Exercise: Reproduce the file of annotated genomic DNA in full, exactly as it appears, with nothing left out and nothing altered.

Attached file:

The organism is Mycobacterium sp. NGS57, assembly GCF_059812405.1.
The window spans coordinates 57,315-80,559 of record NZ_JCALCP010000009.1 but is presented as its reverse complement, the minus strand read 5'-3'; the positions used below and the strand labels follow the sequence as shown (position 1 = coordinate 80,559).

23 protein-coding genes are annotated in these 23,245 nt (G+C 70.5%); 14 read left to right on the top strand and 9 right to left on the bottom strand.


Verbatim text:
The organism is Mycobacterium sp. NGS57, assembly GCF_059812405.1.
The window spans coordinates 57,315-80,559 of record NZ_JCALCP010000009.1 but is presented as its reverse complement, the minus strand read 5'-3'; the positions used below and the strand labels follow the sequence as shown (position 1 = coordinate 80,559).

23 protein-coding genes are annotated in these 23,245 nt (G+C 70.5%); 14 read left to right on the top strand and 9 right to left on the bottom strand.